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MS moves to strike some of new DoJ exhibits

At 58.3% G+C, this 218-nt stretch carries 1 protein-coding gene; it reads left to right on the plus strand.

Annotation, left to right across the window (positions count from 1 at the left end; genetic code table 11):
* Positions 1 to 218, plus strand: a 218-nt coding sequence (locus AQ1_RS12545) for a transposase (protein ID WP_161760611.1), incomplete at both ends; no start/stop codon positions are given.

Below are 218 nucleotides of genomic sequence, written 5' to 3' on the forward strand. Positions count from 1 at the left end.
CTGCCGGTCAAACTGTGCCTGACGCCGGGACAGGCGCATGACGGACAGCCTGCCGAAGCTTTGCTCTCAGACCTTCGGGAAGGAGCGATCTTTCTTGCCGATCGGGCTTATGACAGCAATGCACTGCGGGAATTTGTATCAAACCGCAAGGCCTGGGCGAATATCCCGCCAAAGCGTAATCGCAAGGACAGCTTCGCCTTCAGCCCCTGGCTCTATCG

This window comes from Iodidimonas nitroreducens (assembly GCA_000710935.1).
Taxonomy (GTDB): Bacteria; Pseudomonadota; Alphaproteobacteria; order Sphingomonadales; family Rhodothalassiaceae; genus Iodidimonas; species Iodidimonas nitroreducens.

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Just before the United States and the 19 states (plus DC) rested their cases, more than 2,000 pages of exhibits, depositions, and videotapes were offered into evidence. Microsoft had the right to object on certain defined grounds to any exhibit, and wanted to exercise this right. It was pretty certain that Microsoft's objection was to the embarrassment it would suffer when they were made available publicly, so Microsoft claimed - in its legal jargon - they didn't "properly belong in the record". Judge Jackson had seen all this before, many times, and went straight to the heart of the matter. Only in cases of doubt about authenticity would he consider documents individually. The DoJ suggested that in the case of the 60 to 65 documents about which there was disagreement as to admissibility, they be entered in the record but be subject to a Motion by Microsoft to strike them. The judge agreed. As we forecast in The Register, Microsoft did move for judgment and was turned down. Microsoft's grounds were that the DoJ and the states had not established the claims in either of the Complaints. John Warden anticipated failure (or the decision being deferred until the close of all evidence) so Microsoft filed a ten-page summary Motion with no supporting brief, and didn't wish to argue the matter. Warden said that if Microsoft had correctly forecast the desire of the court, then Microsoft was ready to proceed. The judge then dealt with a number of Motions by Microsoft, some of which Microsoft had decided not to post on its Web site. All were denied. Microsoft had asked to strike evidence of a purported pattern or routine corporate practice; to strike portions of the testimony of Avadis Tevanian that related to alleged technical incompatibilities, except that the court would determine "what probative effect, if any, is to be given to that testimony"; to exclude the hearsay deposition testimony of Phil Schiller, except that the court would determine "what effect, if any, is to be given to that testimony"; to strike inadmissible statements in the direct testimony of William Harris; and to strike non-expert testimony in the direct examination of Franklin Fisher, except that the court would determine "what effect, if any, is to be given to that testimony". The DoJ's motion to strike the Representation of Microsoft (that it did no harm to Felten's prototype program to remove IE capability from Windows 98) was denied, simply because "The representation has been controverted, and consequently it is of no probative force or effect at this stage whatsoever other than as a representation as to what purported testimony will be. The DoJ's request of leave to conduct further discovery relating to Jim Allchin and his actions with Felten's program was then discussed. The judge was very reluctant to allow any reopening of discovery. The DoJ argued that it faced a fundamentally different situation, and there was a need to find out just what Microsoft had done to the program before Allchin was cross-examined. Reluctantly, Judge Jackson agreed to allow two hours of deposition and a document request not exceeding one page. Although none of these decisions is unexpected, they do show that Microsoft has certainly not gained any favour with the judge at this stage. He became much more tolerant to the excessive slowness of cross-examination, especially by Michael Lacovara. David Boies has a more interesting style and his redirect examinations have been more interesting and dealt with substantive matters. It has probably come home to the judge that this will be his most important case, so he is taking great pains to avoid missteps that might cause him to be reversed on appeal. Microsoft then opened its defence with Richard Urowsky of Sullivan and Cromwell administering the oath to Richard Schmalensee. Urowsky was a veteran of the first Microsoft antitrust case, and had antagonised former antitrust chief Anne Bingaman and Judge Stanley Sporkin greatly. The case for the United States, and for the states rested in the early afternoon of the 39th day of the trial. Whether the DoJ will take as long with Microsoft's witnesses is uncertain, but judging by the weight of Schmalensee's direct testimony, and if other Microsoft witnesses also produce lengthy tomes, the trial could end, appropriately, around 1 April. ® Complete Register trial coverage

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